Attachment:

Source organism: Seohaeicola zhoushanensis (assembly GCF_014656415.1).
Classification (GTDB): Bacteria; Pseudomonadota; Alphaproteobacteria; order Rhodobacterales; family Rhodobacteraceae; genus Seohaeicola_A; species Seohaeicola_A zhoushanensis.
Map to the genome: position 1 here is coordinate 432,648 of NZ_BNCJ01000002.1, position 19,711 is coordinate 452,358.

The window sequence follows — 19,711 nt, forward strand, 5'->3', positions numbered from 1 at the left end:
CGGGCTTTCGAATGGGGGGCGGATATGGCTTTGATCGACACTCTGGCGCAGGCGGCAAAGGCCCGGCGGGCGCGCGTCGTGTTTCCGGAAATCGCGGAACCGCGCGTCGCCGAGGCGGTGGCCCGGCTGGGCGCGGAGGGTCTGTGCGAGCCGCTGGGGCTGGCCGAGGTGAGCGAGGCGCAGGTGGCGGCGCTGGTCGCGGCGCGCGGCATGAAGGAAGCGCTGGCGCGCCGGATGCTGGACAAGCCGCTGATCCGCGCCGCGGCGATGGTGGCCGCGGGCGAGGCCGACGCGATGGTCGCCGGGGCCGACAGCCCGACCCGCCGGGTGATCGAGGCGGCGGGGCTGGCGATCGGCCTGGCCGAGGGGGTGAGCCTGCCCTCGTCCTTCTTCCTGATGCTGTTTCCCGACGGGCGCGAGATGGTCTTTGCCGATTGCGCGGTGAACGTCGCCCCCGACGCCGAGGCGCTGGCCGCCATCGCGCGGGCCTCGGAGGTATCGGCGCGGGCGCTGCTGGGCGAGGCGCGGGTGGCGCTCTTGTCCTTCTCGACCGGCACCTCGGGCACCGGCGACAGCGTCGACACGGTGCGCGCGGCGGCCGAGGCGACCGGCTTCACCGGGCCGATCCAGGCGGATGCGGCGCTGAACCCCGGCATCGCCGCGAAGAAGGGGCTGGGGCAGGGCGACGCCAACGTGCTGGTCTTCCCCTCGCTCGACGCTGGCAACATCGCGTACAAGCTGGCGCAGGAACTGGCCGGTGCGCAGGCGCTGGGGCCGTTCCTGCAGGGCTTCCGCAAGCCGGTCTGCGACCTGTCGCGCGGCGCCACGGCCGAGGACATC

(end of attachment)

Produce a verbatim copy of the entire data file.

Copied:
Source organism: Seohaeicola zhoushanensis (assembly GCF_014656415.1).
Classification (GTDB): Bacteria; Pseudomonadota; Alphaproteobacteria; order Rhodobacterales; family Rhodobacteraceae; genus Seohaeicola_A; species Seohaeicola_A zhoushanensis.
Map to the genome: position 1 here is coordinate 432,648 of NZ_BNCJ01000002.1, position 19,711 is coordinate 452,358.

The window sequence follows — 19,711 nt, forward strand, 5'->3', positions numbered from 1 at the left end:
CGGGCTTTCGAATGGGGGGCGGATATGGCTTTGATCGACACTCTGGCGCAGGCGGCAAAGGCCCGGCGGGCGCGCGTCGTGTTTCCGGAAATCGCGGAACCGCGCGTCGCCGAGGCGGTGGCCCGGCTGGGCGCGGAGGGTCTGTGCGAGCCGCTGGGGCTGGCCGAGGTGAGCGAGGCGCAGGTGGCGGCGCTGGTCGCGGCGCGCGGCATGAAGGAAGCGCTGGCGCGCCGGATGCTGGACAAGCCGCTGATCCGCGCCGCGGCGATGGTGGCCGCGGGCGAGGCCGACGCGATGGTCGCCGGGGCCGACAGCCCGACCCGCCGGGTGATCGAGGCGGCGGGGCTGGCGATCGGCCTGGCCGAGGGGGTGAGCCTGCCCTCGTCCTTCTTCCTGATGCTGTTTCCCGACGGGCGCGAGATGGTCTTTGCCGATTGCGCGGTGAACGTCGCCCCCGACGCCGAGGCGCTGGCCGCCATCGCGCGGGCCTCGGAGGTATCGGCGCGGGCGCTGCTGGGCGAGGCGCGGGTGGCGCTCTTGTCCTTCTCGACCGGCACCTCGGGCACCGGCGACAGCGTCGACACGGTGCGCGCGGCGGCCGAGGCGACCGGCTTCACCGGGCCGATCCAGGCGGATGCGGCGCTGAACCCCGGCATCGCCGCGAAGAAGGGGCTGGGGCAGGGCGACGCCAACGTGCTGGTCTTCCCCTCGCTCGACGCTGGCAACATCGCGTACAAGCTGGCGCAGGAACTGGCCGGTGCGCAGGCGCTGGGGCCGTTCCTGCAGGGCTTCCGCAAGCCGGTCTGCGACCTGTCGCGCGGCGCCACGGCCGAGGACATC